|Macau-Upon-Mekong: Champagne wishes and caviar dreams in Vietnam.|
An interesting (semi-)outlier in this regard is Vietnam. Like its other regional peers, Vietnam has allowed gambling for a number of years now. I guess the last hurdle fell when antiseptic Singapore opened up its casinos. So there a few places left like China where gambling is confined like Macau in the PRC and entry can be limited among, say, Communist Party officials betting using state funds. But, instead of geographic discrimination, Vietnam is, interestingly enough, discriminating by nationality. More interestingly, it is not allowing its own citizens to gamble in Vietnamese casinos. From late last year:
Vietnam is drawing closer to allowing its citizens to gamble in the nation’s casinos as the government tries to boost revenue and compete for regional gaming investment.The finance ministry plans to submit the final draft of a new casino decree to Prime Minister Nguyen Tan Dung as soon as October, Ngo Van Tuan, head of the department for banking and finance at the ministry, said by telephone in Hanoi yesterday. Approval is likely before the end of the year, he said. The decree is modeled on Singapore’s gaming regulations and would permit Vietnamese to enter local casinosThe new rules will be Singapore-esque in allowing residents entry--but only relatively well-off ones:
“There are many Vietnamese who gamble at casinos in Singapore and Cambodia, and it’s obvious that we’ve lost some state revenue here,” said Phan Thi Thu Hien, deputy head of the banking and finance department. “We’ve studied what regional countries have done and think we should do the same. These changes would help increase government income.”
Vietnamese policy makers are seeking to replicate the success of Singapore and Macau in attracting gaming resorts and tourism. Vietnam’s government is grappling with the challenge of spurring an economy that risks missing this year’s growth target of 5.8 percent. The government collected about 250 billion dong ($12 million) of taxes from the five casinos operating in 2012, on gaming revenue of 900 billion dong, state radio reported on its website last week. There are six casinos in operation, with another licensed one yet to start. Only foreign passport holders are permitted to enter and gamble in the casinos.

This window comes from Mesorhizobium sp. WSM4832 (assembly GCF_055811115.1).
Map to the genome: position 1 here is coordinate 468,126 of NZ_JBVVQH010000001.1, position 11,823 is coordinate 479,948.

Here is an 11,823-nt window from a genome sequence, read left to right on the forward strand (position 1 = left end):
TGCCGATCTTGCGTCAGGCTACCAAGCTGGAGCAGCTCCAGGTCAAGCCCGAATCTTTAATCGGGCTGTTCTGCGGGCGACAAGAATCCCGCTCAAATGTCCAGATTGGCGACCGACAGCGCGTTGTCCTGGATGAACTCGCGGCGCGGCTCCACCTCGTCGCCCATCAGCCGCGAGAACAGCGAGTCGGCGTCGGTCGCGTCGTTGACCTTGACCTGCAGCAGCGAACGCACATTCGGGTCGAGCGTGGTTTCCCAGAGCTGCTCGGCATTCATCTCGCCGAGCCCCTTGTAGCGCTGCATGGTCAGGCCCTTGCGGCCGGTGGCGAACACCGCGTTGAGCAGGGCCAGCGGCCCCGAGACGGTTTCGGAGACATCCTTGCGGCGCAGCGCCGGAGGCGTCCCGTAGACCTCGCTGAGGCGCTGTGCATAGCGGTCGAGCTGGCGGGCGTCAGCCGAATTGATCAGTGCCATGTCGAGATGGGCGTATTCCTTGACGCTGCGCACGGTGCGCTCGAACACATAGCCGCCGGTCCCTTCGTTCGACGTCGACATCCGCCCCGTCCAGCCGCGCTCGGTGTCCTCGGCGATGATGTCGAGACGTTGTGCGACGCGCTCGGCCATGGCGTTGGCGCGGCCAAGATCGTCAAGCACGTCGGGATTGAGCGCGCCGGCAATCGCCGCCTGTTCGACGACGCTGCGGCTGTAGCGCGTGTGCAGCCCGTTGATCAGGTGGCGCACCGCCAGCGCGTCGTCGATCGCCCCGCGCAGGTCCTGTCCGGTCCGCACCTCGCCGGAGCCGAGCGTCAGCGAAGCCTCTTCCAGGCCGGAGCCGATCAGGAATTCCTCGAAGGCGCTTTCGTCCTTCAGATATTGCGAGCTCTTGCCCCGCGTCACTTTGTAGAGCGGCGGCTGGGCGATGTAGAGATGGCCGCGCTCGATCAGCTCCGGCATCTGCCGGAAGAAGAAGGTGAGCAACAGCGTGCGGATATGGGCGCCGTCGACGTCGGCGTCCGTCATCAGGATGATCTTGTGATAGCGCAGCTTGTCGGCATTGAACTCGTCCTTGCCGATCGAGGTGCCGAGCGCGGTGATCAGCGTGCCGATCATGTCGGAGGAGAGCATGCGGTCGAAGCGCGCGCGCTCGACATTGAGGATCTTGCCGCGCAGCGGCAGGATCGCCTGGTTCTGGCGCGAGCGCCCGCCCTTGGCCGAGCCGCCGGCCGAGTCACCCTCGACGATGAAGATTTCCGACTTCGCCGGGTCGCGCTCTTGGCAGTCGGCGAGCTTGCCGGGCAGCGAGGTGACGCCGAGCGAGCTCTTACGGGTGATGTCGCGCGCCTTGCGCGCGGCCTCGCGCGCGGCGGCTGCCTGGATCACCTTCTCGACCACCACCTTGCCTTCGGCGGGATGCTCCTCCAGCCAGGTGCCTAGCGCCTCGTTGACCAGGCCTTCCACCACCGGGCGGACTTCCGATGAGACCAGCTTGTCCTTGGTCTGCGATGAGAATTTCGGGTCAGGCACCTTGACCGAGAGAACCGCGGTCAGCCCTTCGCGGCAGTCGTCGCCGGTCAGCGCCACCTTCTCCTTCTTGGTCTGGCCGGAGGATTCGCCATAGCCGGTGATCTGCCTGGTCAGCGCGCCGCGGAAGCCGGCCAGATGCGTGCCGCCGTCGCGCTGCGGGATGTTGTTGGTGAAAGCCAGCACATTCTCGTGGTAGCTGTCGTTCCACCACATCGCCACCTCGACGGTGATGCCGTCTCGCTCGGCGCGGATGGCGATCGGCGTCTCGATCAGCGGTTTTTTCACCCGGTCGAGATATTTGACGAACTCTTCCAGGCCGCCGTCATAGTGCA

Under the draft proposal, Vietnamese who are at least 21 years old, and have “sufficient financial ability” will need to pay an entrance fee to gamble in casinos, according to Hien. The financial-assessment criteria and entrance fees will be specified by the prime minister in separate regulations after the decree’s approval, Hien said. In Singapore, citizens and permanent residents must pay a S$100 ($80) daily levy to enter the casinos, or S$2,000 for an annual pass, in a government effort to deter those who can’t afford to gamble.Suffice to say that has not happened yet as locals are still restricted from entering casinos in Vietnam, oddly enough. (But some get in by paying off security, but that's not as intended.) I suppose the Communist leadership doesn't want the reckless hedonism of this bourgeois capitalist pastime to pollute the minds of the people. Then again, money may talk louder soon as larger casinos hence larger revenues can be generated--but only by allowing more Vietnamese punters in:
Vietnam’s Prime Minister Nguyen Tan Dung has approved a casino project for the country largest island, prompting mixed reactions from industry observers and economists, some of whom are calling on the government to legally allow Vietnamese to gamble in such venues to keep more revenue inside the developing country.I believe it's only a matter of time before these restrictions are limited, and I further believe that the ultimate spur will be the arrival of high-profile foreign-invested casinos. To make the most revenues out of them, they will need to have local patrons.
The casino will be located on Phu Quoc Island, a special administrative economic zone and resort in Kien Giang province in the Gulf of Thailand, and be part of a larger investment project consisting of a tourism and entertainment complex/ It will join a handful of casinos already operating in the country that only allow foreign passport holders to legally gamble in them.
Bui Long Quan, a Vietnamese tourism industry expert who says he has seen many groups of Vietnamese tourists in casinos abroad, believes that the project’s planner should take the Vietnamese people into account. “The first benefit of this project is we don’t lose money—not letting the money out of the country, because if we let the Vietnamese go to casinos in Cambodia, Macau or Malaysia or other places, we let the money flow out.”
He said it would be impossible to stop Vietnamese from gambling in casinos in their own country. “Casinos for foreigners mean nothing,” he said, adding that wealthy Vietnamese manage to gamble in the country’s casinos by paying off guards. “So the ban is impossible.”